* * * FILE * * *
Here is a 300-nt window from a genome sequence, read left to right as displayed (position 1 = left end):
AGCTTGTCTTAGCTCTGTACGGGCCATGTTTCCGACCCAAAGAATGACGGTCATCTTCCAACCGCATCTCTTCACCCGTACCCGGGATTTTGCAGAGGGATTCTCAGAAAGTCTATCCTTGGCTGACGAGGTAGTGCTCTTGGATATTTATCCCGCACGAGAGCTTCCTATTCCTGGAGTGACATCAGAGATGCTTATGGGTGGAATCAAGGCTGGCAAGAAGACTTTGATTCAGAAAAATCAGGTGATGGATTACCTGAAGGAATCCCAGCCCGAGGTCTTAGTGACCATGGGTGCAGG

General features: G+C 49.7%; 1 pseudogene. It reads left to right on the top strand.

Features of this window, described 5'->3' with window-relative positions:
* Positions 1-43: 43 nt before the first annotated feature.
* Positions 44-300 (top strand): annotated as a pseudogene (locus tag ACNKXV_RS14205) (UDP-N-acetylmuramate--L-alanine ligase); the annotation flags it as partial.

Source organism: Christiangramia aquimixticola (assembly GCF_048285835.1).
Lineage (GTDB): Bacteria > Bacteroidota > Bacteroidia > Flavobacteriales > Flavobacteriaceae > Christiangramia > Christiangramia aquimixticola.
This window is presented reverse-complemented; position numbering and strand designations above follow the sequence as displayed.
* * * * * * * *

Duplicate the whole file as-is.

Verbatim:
Here is a 300-nt window from a genome sequence, read left to right as displayed (position 1 = left end):
AGCTTGTCTTAGCTCTGTACGGGCCATGTTTCCGACCCAAAGAATGACGGTCATCTTCCAACCGCATCTCTTCACCCGTACCCGGGATTTTGCAGAGGGATTCTCAGAAAGTCTATCCTTGGCTGACGAGGTAGTGCTCTTGGATATTTATCCCGCACGAGAGCTTCCTATTCCTGGAGTGACATCAGAGATGCTTATGGGTGGAATCAAGGCTGGCAAGAAGACTTTGATTCAGAAAAATCAGGTGATGGATTACCTGAAGGAATCCCAGCCCGAGGTCTTAGTGACCATGGGTGCAGG

General features: G+C 49.7%; 1 pseudogene. It reads left to right on the top strand.

Features of this window, described 5'->3' with window-relative positions:
* Positions 1-43: 43 nt before the first annotated feature.
* Positions 44-300 (top strand): annotated as a pseudogene (locus tag ACNKXV_RS14205) (UDP-N-acetylmuramate--L-alanine ligase); the annotation flags it as partial.

Source organism: Christiangramia aquimixticola (assembly GCF_048285835.1).
Lineage (GTDB): Bacteria > Bacteroidota > Bacteroidia > Flavobacteriales > Flavobacteriaceae > Christiangramia > Christiangramia aquimixticola.
This window is presented reverse-complemented; position numbering and strand designations above follow the sequence as displayed.